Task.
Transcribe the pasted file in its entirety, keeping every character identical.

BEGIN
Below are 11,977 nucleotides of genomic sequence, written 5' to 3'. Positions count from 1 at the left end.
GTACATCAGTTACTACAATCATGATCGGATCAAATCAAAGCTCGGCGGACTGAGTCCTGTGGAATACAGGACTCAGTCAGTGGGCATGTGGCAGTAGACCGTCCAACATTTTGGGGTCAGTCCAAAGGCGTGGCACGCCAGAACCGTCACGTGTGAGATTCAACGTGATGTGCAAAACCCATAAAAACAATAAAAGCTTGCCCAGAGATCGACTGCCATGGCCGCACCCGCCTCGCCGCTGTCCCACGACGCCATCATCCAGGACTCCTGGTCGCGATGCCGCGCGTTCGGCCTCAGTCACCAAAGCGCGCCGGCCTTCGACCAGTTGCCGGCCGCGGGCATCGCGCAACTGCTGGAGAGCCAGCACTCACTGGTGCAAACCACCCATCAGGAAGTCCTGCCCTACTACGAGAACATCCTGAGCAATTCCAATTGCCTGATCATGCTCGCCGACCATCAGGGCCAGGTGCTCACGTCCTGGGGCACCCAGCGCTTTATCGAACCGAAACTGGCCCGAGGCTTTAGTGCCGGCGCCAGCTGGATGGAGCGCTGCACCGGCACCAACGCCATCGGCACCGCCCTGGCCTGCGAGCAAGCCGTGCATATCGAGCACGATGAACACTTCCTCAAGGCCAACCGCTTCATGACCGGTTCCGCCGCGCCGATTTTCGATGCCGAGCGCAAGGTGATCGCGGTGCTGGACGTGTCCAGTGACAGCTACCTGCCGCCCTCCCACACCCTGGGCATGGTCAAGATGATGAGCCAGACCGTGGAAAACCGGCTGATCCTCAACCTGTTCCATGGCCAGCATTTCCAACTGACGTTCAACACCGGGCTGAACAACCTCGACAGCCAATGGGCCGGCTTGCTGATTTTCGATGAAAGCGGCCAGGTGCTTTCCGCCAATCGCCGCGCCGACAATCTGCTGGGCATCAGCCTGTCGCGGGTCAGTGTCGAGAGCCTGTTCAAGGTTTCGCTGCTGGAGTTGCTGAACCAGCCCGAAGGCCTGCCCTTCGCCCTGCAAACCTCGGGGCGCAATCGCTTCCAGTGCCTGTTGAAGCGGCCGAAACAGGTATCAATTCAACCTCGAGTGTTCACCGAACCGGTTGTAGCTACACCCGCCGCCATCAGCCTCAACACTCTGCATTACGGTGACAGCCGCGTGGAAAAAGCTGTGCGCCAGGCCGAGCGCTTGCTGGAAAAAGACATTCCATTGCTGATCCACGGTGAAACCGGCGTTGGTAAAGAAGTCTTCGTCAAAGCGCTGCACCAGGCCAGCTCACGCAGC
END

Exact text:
Below are 11,977 nucleotides of genomic sequence, written 5' to 3'. Positions count from 1 at the left end.
GTACATCAGTTACTACAATCATGATCGGATCAAATCAAAGCTCGGCGGACTGAGTCCTGTGGAATACAGGACTCAGTCAGTGGGCATGTGGCAGTAGACCGTCCAACATTTTGGGGTCAGTCCAAAGGCGTGGCACGCCAGAACCGTCACGTGTGAGATTCAACGTGATGTGCAAAACCCATAAAAACAATAAAAGCTTGCCCAGAGATCGACTGCCATGGCCGCACCCGCCTCGCCGCTGTCCCACGACGCCATCATCCAGGACTCCTGGTCGCGATGCCGCGCGTTCGGCCTCAGTCACCAAAGCGCGCCGGCCTTCGACCAGTTGCCGGCCGCGGGCATCGCGCAACTGCTGGAGAGCCAGCACTCACTGGTGCAAACCACCCATCAGGAAGTCCTGCCCTACTACGAGAACATCCTGAGCAATTCCAATTGCCTGATCATGCTCGCCGACCATCAGGGCCAGGTGCTCACGTCCTGGGGCACCCAGCGCTTTATCGAACCGAAACTGGCCCGAGGCTTTAGTGCCGGCGCCAGCTGGATGGAGCGCTGCACCGGCACCAACGCCATCGGCACCGCCCTGGCCTGCGAGCAAGCCGTGCATATCGAGCACGATGAACACTTCCTCAAGGCCAACCGCTTCATGACCGGTTCCGCCGCGCCGATTTTCGATGCCGAGCGCAAGGTGATCGCGGTGCTGGACGTGTCCAGTGACAGCTACCTGCCGCCCTCCCACACCCTGGGCATGGTCAAGATGATGAGCCAGACCGTGGAAAACCGGCTGATCCTCAACCTGTTCCATGGCCAGCATTTCCAACTGACGTTCAACACCGGGCTGAACAACCTCGACAGCCAATGGGCCGGCTTGCTGATTTTCGATGAAAGCGGCCAGGTGCTTTCCGCCAATCGCCGCGCCGACAATCTGCTGGGCATCAGCCTGTCGCGGGTCAGTGTCGAGAGCCTGTTCAAGGTTTCGCTGCTGGAGTTGCTGAACCAGCCCGAAGGCCTGCCCTTCGCCCTGCAAACCTCGGGGCGCAATCGCTTCCAGTGCCTGTTGAAGCGGCCGAAACAGGTATCAATTCAACCTCGAGTGTTCACCGAACCGGTTGTAGCTACACCCGCCGCCATCAGCCTCAACACTCTGCATTACGGTGACAGCCGCGTGGAAAAAGCTGTGCGCCAGGCCGAGCGCTTGCTGGAAAAAGACATTCCATTGCTGATCCACGGTGAAACCGGCGTTGGTAAAGAAGTCTTCGTCAAAGCGCTGCACCAGGCCAGCTCACGCAGC